Threats of job action are another reason why Ontario should privatize liquor sales, according to a taxpayer watchdog.
On Tuesday, 95 per cent of the 7,000 Liquor Control Board of Ontario retail staff voted to go on strike if ongoing negotiations with management break down.
If they do strike they could potentially close down 600 government owned retail outlets, leaving Ontarions without their favourite beverages or force them to buy their booze in Quebec or the United Sates.
Ontario Public Service Employees Union spokesperson Heather MacGregor told Newstalk 1010 that the vote doesn't mean that there will be a strike — she noted that the union also voted in favour of job action in 2005 and 2009 but ultimately didn't walk out.
[ Related: LCBO workers vote in favour of strike ]
Candice Malcolm, of the Canadian Taxpayers Federation, doesn't approve of the bargaining tactic.
"This is the problem with a government monopoly. They can hold our system hostage, disrupt services, and demand more money," she told Yahoo! Canada News in an email exchange.
"This is why Ontario should take a page from Alberta and end the LCBO's monopoly, just as Ralph Klein dismantled the Alberta Liquor Control Board in 1993.
"Prohibition is over. Ontario should embrace markets and modernize the way alcohol is distributed in this province."
In 1993, the government of Alberta became the first province to disband their liquor control board and replaced it with a private – albeit highly regulated -- liquor distribution system. The retail system is also now fully privatized so that licensed private stores can sell liquor.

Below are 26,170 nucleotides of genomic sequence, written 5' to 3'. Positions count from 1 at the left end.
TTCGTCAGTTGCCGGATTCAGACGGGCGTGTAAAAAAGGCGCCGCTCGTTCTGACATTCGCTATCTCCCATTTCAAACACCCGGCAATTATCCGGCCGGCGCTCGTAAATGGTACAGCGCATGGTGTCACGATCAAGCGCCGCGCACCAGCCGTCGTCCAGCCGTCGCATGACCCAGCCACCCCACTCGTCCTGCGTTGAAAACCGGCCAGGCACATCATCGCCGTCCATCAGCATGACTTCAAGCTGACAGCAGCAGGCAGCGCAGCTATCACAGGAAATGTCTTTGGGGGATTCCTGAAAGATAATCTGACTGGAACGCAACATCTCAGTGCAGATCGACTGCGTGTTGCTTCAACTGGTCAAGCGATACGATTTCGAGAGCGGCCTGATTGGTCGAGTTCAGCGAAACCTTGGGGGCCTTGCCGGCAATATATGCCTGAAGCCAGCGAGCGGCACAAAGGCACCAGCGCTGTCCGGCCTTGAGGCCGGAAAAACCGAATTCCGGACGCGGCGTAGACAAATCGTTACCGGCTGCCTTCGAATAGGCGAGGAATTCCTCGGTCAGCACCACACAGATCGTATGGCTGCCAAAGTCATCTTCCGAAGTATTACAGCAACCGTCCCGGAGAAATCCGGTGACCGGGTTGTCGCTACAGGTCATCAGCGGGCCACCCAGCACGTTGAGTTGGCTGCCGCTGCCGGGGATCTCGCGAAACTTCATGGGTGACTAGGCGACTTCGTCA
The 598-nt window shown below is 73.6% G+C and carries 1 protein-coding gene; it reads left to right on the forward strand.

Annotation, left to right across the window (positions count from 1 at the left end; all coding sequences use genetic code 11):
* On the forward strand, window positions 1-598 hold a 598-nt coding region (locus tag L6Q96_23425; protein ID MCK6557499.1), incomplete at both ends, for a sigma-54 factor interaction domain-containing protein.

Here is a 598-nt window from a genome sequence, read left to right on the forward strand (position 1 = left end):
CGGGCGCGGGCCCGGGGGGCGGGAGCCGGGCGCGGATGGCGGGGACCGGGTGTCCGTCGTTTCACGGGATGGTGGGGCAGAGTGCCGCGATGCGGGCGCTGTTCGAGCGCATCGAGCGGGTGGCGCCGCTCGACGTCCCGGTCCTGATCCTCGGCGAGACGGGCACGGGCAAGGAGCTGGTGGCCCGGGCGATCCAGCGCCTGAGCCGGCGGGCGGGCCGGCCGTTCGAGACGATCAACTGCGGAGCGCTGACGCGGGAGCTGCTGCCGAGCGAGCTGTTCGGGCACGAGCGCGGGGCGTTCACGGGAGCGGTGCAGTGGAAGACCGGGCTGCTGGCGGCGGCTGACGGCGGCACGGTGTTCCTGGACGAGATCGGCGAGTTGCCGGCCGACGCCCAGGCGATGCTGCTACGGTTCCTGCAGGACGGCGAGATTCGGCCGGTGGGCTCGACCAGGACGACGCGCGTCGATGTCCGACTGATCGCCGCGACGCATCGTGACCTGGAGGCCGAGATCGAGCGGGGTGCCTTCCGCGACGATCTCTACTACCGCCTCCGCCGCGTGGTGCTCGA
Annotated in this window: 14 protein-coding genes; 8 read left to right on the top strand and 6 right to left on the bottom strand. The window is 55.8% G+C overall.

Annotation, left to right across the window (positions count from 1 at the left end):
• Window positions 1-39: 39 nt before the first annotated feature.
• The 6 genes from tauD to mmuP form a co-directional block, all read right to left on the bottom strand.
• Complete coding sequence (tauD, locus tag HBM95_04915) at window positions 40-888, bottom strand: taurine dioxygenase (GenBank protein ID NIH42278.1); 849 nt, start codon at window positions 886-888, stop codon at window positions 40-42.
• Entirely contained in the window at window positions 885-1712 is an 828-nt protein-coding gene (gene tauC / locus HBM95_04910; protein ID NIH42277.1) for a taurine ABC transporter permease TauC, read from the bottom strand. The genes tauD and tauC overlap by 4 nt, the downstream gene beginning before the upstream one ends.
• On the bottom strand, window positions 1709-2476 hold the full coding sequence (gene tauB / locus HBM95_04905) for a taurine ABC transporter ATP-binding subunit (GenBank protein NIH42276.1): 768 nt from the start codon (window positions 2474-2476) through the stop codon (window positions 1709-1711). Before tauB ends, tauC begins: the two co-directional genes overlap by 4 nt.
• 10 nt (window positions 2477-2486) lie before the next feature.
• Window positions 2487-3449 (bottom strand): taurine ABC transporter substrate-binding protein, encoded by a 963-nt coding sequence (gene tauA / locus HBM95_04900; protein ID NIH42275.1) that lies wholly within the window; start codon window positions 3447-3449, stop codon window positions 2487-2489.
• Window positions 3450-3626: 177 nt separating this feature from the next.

Last year, Malcolm's colleague at the CTF, Derek Fildebrandt, penned a paper touting the advantages of a privatized system.
"[Ralph Klein] ordered the total privatization of Alberta’s state liquor monopoly and the results have been almost universally positive," Fildebrandt wrote.
"Albertans are often shocked when they learn that Ontarians need to plan their day around going to the LCBO or to The Beer Store (often to both if they would like to purchase both a bottle of wine and a case of beer on the same day). Highly restricted hours and few locations mean that going to the liquor store is not the casual stop at the corner that it is in Alberta.
Fildebrandt also claims that, since privatization in Alberta, prices have come down, consumers have more choice and government revenues have stayed relatively constant.
[ Related: LCBO stores raise funds for Autism Ontario ]
Ontario's Progressive Conservative leader Tim Hudak is promising to at least open up liquor retailing to the private sector if his party wins the next election.
In the meantime, Ontarions are forced to wait and hope that negotiations continue.
(Photo courtesy of the Canadian Press)
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